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Mom Guilt vs Dad Guilt

Mom Guilt: The guilt that mothers experience when they work too much / work too little / have too much time for themselves / have too little time for themselves / spend a lot of time with their children / spend little time with children / too much attention to spend money at home / have a mess at home / tell them you are pregnant / don't tell them / go on leave...

In fact, all the women we speak to suffer from this in one way or another. It never seems right. The tendency is to work harder so that you get rid of your guilt. The result is usually the opposite: more guilt and stress.

But what we wonder: is there such a thing as 'Dad Guilt'?

American research shows that 17% of fathers experience something similar. Not nothing, but certainly not the same as the 90% from the mothers.

How come?

Is this a biological mechanism? Do women naturally want to care more? Do we pretend and become perfectionist part-time princesses? Or is there more going on?

Our society has many unconscious norms when it comes to women and motherhood. Rules that we all have stored somewhere. We all have an image of what a 'good mother' should be. And that image usually does not include a full-time job and mountains of time for yourself. But the caring woman who puts everything aside for her offspring.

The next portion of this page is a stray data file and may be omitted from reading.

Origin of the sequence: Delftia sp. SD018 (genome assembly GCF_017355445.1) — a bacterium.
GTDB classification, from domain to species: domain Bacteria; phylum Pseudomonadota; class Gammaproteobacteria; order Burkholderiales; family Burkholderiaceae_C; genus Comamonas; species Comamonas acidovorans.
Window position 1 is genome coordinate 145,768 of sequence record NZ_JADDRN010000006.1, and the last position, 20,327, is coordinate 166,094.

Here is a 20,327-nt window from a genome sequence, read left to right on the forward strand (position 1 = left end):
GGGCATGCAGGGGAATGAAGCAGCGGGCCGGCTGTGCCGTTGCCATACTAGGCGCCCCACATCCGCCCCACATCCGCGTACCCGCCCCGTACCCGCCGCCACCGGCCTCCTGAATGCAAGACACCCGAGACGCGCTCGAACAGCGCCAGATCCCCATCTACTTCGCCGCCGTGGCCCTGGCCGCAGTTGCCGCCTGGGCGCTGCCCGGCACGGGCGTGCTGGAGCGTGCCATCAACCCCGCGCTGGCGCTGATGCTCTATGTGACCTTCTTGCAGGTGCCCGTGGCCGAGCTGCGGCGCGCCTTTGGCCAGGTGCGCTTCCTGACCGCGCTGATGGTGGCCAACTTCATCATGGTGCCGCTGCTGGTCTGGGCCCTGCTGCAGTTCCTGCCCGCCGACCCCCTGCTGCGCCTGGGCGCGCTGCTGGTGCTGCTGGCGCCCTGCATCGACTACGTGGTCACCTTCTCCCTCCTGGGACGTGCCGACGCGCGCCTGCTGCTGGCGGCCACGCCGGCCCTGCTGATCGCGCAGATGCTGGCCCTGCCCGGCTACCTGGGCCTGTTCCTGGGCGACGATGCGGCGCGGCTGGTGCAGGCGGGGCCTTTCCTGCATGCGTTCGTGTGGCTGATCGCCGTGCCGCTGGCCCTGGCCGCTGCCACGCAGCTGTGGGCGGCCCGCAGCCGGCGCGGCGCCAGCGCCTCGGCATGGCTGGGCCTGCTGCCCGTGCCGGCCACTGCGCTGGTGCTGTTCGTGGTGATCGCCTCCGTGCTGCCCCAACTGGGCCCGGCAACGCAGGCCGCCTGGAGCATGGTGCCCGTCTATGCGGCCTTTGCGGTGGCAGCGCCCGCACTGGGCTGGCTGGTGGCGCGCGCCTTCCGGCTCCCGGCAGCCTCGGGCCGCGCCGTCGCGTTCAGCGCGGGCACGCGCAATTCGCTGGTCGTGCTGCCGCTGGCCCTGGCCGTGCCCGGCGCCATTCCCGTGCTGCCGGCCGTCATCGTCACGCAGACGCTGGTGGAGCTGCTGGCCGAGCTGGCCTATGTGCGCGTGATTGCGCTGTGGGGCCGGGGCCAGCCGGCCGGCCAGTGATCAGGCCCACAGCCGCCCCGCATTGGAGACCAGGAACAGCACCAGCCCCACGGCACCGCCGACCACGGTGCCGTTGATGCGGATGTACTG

On the other hand, we all have the image of the modern career woman, with endless ambition in her work, one who is taken seriously as a business woman. This was fought for. Women are not identified by a little motherly feeling. And that image barely fits a baby, let alone a part-time day, pumping or leaving early to pick up your baby.

These assumptions apply a lot less to paternity. Fathers usually get applause if they work one day less. Fathers also earn more on average, while women suffer significantly after having a baby. Fathers are also hardly asked whether they would like to work less. While 85% of the Dutch believes that young mothers should not work more than three days. We simply expect less from them in this area. And that is why there is less guilt among men.

What can we do about this?

By asking fathers more about their fatherhood and mothers less, we can change the picture together. This makes it much more normal for women to think about their own needs, without feeling guilty.

Research shows that 64% of fathers want more time with their children. Why isn't this happening yet?

Change starts at your kitchen table, but also how you address your (male) colleagues and of course how employers and the government set an example in this. If fathers are a little more fatherly, mothers can be a little less motherly.

Away with the guilt! Long live pride in work and parenthood!

PS: do you want to make progress at work, but also enjoy parenting? Another program will soon start in which you develop leadership in the combination of work and family.

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